TeamSpace Best Practices

Hi everyone :)

I work in a small team of three, currently using KNIME Desktop. To share workflows, we have a process where we export the workflow to a ZIP file and commit that to our version control repository. The problem with that is that we can’t really see exactly what the changes are someone made, and the workflows aren’t really portable to other Desktop installations, if someone hard codes a path to the data files, for instance.

We recently purchased KNIME TeamSpace; how would we best use TeamSpace to share our workflows, so any one of us can make changes, and the others can use them? Are there any other practices you recommend we adopt?


-- Patrick

Hi Patrick, 

I guess the main challenge is sharing data files between different users?  If that is the case, have you tried copying data files to the Teamspace mount id and using either mountpoint relative or workflow relative URLs to referece the files in your reader nodes? 

You can now user URLs like:

- relative to the current workflow 


– relative to the workflow‘s mountpoint

Does that help? Are you running into any other challenges? 

Best regards,



I've seen this URL format before & wanted to try it out -- where's this documented more extensively for non-developers?



Thanks for the reply :).

Our main concern is sharing the workflows between different users. We will each have our own set of data files, but need to execute the same workflow against them. When one of us has to change the workflow, to fix a bug or add new processing nodes, we want to make it easy for the others to pick up those changes without them having to manually change their workflows.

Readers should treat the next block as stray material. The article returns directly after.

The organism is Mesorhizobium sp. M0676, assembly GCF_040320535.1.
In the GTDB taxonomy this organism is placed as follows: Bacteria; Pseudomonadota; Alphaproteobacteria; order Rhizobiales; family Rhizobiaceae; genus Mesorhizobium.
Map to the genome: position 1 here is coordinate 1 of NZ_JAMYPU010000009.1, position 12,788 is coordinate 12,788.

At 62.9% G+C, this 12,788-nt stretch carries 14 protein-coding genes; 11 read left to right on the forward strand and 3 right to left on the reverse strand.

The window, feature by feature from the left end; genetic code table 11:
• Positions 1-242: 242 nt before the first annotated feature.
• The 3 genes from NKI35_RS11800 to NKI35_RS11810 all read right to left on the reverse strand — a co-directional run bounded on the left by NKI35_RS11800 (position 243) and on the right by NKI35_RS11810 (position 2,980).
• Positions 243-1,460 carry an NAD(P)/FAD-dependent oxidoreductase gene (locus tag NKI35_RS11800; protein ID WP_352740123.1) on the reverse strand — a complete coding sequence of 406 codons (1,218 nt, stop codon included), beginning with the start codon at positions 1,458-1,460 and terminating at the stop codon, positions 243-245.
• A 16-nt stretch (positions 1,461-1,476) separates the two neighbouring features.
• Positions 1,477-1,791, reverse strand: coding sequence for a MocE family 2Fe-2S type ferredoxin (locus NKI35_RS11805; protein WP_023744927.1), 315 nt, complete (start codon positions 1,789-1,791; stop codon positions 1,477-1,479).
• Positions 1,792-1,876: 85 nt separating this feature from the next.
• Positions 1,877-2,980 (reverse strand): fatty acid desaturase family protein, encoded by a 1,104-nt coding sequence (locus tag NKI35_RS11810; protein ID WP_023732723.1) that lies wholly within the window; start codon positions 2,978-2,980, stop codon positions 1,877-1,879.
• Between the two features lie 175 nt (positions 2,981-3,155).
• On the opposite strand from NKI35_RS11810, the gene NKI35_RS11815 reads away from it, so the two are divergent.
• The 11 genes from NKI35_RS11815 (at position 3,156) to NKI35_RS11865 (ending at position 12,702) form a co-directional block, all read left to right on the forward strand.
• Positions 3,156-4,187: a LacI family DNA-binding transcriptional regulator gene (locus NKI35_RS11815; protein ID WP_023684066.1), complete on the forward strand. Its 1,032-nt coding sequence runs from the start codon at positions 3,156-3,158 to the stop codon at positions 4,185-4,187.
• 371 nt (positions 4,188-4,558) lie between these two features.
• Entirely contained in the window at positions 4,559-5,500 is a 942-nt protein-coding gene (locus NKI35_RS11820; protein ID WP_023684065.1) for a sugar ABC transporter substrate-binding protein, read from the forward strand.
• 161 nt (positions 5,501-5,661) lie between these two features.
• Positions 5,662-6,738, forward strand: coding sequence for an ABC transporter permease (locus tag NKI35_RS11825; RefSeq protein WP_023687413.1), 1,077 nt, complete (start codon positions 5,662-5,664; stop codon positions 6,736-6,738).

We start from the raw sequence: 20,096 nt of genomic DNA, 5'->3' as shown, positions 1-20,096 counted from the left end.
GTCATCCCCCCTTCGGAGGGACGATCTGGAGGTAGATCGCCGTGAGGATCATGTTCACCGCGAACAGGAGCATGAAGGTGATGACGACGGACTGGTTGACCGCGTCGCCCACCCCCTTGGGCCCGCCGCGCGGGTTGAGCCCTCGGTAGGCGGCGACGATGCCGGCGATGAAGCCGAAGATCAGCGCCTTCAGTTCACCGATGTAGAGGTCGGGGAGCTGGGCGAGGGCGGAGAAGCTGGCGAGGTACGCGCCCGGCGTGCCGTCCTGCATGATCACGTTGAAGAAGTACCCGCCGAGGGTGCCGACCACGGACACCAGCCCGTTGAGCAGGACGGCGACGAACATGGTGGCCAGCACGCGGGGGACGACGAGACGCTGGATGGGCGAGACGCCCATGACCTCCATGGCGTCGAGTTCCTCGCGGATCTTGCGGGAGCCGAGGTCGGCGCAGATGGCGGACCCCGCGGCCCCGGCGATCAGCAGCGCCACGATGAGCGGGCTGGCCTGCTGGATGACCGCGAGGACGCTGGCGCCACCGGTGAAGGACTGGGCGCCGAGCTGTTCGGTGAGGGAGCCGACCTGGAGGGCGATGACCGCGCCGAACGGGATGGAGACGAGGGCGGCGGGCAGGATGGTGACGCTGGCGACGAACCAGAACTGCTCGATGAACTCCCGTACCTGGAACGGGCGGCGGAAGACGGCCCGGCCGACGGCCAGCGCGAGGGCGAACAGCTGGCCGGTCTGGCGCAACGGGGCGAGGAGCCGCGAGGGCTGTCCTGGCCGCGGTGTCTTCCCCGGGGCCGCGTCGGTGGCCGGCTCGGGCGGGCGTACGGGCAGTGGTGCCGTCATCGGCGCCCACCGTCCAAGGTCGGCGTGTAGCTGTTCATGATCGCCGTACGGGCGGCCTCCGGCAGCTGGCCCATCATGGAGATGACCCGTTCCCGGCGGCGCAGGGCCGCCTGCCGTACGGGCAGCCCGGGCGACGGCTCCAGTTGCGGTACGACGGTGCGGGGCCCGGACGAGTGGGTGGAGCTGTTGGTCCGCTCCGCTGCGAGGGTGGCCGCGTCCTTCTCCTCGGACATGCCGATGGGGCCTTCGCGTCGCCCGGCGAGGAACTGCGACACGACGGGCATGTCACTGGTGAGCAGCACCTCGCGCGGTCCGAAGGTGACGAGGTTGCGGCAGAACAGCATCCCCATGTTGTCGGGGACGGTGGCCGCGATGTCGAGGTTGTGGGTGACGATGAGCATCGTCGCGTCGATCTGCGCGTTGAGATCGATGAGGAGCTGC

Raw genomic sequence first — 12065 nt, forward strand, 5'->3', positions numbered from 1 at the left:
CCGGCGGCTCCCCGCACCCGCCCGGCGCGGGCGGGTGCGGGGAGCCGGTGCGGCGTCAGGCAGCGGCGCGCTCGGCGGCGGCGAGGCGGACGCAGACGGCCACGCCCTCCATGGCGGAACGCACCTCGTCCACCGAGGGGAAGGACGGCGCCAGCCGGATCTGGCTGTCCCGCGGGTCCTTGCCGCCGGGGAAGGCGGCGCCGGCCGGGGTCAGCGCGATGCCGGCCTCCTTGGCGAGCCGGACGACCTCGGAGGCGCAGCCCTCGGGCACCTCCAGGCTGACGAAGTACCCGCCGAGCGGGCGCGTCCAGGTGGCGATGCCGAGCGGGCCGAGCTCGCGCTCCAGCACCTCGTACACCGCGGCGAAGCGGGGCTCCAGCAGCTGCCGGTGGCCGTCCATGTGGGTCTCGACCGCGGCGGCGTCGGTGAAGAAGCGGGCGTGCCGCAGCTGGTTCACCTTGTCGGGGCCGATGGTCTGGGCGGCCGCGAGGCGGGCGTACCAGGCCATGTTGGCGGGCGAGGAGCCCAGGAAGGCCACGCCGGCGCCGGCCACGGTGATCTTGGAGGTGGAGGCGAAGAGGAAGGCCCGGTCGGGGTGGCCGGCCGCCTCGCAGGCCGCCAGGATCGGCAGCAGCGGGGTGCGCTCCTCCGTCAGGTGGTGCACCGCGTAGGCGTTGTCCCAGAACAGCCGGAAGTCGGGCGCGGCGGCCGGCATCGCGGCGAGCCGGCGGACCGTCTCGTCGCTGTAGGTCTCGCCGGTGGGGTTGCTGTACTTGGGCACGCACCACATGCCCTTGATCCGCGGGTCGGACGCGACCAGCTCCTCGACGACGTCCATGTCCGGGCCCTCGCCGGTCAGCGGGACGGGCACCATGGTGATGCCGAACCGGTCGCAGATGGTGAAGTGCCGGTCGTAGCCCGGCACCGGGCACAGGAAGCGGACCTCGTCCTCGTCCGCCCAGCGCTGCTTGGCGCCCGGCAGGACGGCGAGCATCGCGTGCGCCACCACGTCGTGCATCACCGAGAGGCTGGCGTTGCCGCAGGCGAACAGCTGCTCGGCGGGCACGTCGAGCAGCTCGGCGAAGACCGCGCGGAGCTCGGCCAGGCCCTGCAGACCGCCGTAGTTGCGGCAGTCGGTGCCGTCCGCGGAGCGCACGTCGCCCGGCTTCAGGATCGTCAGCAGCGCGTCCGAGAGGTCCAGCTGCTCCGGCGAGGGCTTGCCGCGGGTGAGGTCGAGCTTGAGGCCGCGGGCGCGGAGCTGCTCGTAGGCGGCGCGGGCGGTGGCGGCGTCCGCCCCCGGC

-- Patrick

Hi Patrick,

since the team space does not (yet) provide a mechanism for version control, I would avoid having different users perform concurrent changes - in particular for complex workflows. In our environment, we usually try to define one "owner" for each essential workflow. That person is responsible for collecting and incorporating changes and "curating" the workflow.

Previously, we had examples where one user fixed a "bug" (that was intended behaviour), which caused problems with other use cases. If your workflows are complex (and their complexity usually grows over time), it can be really difficult to assess all the consequences of a modification if you don't know the details of a workflow.

Hope this helps,